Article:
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Sunday 17 August 2008

A monument to compromise 

Omagh support body did not want a part in a Sinn Fein-tainted event, writes Ruth Dudley Edwards

THERE'S been much lamentation by well-meaning people about the refusal of the Omagh Support and Self Help Group (OSSHG) to attend the 10th anniversary commemoration organised by Omagh District Council. Was this not a time for standing together as a community, they cry. For inclusiveness?

OK. Here's the main reason why they stayed away: the council has 21 members, 10 of whom -- including the chairman -- are Sinn Fein. Consider what flowed from that.

The council has been extremely coy about mentioning that republicans had anything to do with the bomb. When plans were being made for a new garden of remembrance, they did not want to have anywhere in it the OSSHG plaque: "To honour and remember 31 [29 and unborn twins] people murdered and hundreds injured from three nations by a dissident republican terrorist car bomb."

In order to reach an agreement about what they modishly term "the narrative" for the garden, the council set up an Independent Facilitation team. The chair was the Presbyterian saint Dr John Dunlop, the Quaker woman was little-known, the priest appointed was the radical Jesuit Brian Lennon -- loathed by Orangemen for his years backing the activists of the Garvaghy Road in blocking a parade from Drumcree church.

Dunlop being a Solomon for our times, after only 80 meetings with interested parties, a compromise was proffered and accepted by the council. The memorial at the bomb site mentions an "act of terror"; that on the street wall at the garden speaks of the bomb; four of the five sections within the garden say nothing contentious; and the fifth includes and attributes to the OSSHG the unhelpful words about the bombers.

The OSSHG stays peeved about this white-washing.

The council decided on having a grand memorial, so the garden of remembrance is now a "garden of light", which has a "heliostat" tracking the sun and pouring a beam of sunlight onto 31 mirrors on tall poles which then carry the light to an enormous sculpture at the bomb site containing a crystal heart. "We had a little garden where we could sit and be melancholy," said one widower. "What's there now is a tourist attraction."

The families knew this garden would be opened on Friday by the Sinn Fein council chairman, who, along with Deputy First Minister Martin McGuinness, laid wreaths to victims of republicanism. Oddly enough, many people did not want to witness apologists for the IRA acting as if they'd spent their lives being peace activists.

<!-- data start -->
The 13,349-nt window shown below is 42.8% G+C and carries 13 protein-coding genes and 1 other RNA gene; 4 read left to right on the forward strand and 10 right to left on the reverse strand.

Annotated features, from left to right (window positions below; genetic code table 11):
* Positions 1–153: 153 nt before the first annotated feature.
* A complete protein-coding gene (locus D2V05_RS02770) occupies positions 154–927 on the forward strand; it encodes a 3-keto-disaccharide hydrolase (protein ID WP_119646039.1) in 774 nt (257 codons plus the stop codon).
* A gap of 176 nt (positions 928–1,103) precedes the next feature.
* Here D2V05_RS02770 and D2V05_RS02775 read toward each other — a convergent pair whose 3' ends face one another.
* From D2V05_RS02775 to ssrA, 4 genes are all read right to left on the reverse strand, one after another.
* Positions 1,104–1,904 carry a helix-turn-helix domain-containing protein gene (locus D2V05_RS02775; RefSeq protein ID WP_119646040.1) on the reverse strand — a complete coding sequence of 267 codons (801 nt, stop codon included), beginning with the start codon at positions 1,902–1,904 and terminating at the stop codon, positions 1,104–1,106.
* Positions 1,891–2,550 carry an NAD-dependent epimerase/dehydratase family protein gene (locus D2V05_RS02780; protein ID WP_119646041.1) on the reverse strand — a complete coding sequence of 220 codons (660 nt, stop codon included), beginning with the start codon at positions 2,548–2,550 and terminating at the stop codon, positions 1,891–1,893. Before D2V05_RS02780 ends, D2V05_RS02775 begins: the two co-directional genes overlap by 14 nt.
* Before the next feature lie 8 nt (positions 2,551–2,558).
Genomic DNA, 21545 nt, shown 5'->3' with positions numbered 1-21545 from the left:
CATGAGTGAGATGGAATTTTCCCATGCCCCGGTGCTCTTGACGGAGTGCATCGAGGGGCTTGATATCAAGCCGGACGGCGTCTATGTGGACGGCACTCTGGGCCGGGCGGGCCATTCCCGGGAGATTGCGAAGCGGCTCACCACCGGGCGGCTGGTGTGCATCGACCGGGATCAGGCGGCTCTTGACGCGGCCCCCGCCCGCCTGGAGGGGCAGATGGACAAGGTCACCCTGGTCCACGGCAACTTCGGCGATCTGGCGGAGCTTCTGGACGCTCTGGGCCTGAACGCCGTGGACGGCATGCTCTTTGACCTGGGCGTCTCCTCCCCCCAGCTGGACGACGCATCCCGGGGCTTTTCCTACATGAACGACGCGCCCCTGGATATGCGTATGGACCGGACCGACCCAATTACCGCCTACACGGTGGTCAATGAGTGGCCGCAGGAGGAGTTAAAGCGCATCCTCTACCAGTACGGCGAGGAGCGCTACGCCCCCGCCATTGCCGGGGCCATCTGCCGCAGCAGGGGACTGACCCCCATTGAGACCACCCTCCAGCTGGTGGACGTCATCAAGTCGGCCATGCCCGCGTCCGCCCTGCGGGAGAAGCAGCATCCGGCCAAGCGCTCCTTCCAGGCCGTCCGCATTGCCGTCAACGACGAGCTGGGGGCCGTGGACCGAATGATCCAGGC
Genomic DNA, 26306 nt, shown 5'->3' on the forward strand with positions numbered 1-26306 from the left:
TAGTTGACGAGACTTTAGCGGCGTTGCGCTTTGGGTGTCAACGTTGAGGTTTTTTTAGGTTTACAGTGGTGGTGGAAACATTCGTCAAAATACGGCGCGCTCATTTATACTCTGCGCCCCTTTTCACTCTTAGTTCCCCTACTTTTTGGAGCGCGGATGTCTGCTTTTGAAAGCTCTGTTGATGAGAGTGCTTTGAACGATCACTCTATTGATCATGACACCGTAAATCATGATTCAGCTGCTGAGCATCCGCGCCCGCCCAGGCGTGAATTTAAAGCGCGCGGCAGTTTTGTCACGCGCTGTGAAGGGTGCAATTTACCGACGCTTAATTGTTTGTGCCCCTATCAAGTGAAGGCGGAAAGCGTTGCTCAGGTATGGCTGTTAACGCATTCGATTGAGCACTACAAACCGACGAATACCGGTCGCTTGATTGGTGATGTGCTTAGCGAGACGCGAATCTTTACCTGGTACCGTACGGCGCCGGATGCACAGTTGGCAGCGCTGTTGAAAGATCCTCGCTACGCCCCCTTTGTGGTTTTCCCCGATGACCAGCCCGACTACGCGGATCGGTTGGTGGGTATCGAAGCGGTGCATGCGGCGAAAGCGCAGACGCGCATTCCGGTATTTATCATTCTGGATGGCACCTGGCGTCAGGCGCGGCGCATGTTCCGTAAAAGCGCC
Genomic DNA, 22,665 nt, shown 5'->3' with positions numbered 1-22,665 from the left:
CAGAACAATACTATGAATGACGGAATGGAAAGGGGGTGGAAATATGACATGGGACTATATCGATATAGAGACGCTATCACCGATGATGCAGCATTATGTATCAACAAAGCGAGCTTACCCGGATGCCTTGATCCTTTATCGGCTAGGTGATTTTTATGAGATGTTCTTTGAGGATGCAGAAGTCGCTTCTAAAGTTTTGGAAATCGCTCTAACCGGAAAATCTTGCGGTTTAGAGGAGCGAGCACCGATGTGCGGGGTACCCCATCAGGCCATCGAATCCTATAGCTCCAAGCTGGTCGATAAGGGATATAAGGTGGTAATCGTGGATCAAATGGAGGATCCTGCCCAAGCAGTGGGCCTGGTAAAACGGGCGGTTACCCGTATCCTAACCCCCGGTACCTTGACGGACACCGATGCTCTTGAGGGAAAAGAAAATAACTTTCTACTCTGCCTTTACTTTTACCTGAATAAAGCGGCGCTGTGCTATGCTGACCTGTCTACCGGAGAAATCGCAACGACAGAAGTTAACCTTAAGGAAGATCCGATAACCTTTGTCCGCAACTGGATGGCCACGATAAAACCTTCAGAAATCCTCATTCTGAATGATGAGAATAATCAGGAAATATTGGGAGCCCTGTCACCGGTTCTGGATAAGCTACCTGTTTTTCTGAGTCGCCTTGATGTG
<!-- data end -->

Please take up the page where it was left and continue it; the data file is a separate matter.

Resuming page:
What's more, the OSSHG deeply resents the refusal of McGuinness or any other Sinn Fein leader to ask their supporters to help the PSNI or the gardai nail the Omagh bombers. So laying wreaths seems like the rankest of rank hypocrisy.

What was more, for the last few years the OSSHG has had a little inter-denominational ceremony every year on the Sunday nearest the anniversary. The council wanted them to give this up and join with the big event on the actual day. Since the OSSHG didn't trust the council, they refused, and will go ahead as usual today.

The council apparently urged the clergy who annually had attended the families' service to choose the Friday instead. In the end, the clergy agreed to attend both.

It was not just the OSSHG families who stayed away. The council expected 10,000 at the Friday event: there were perhaps 800, of whom my Omagh friend told me at least 100 were council employees. Quite a few republicans also boycotted the ceremony because there were police on the platform. The excuse for the poor turn-out is that the weather was atrocious and it was a weekday, but the evidence suggests it's far more to do with the Sinn Fein connection. Our poor Taoiseach was there, along with McGuinness; Shaun Woodward, the Secretary of State for Northern Ireland; and Jeffrey Donaldson, a junior minister standing in for Peter Robinson. There was a lot of ersatz Celticy peace stuff and some good poetry and bible readings, but essentially the ceremony was damp. And a squib.

Ruth Dudley Edwards


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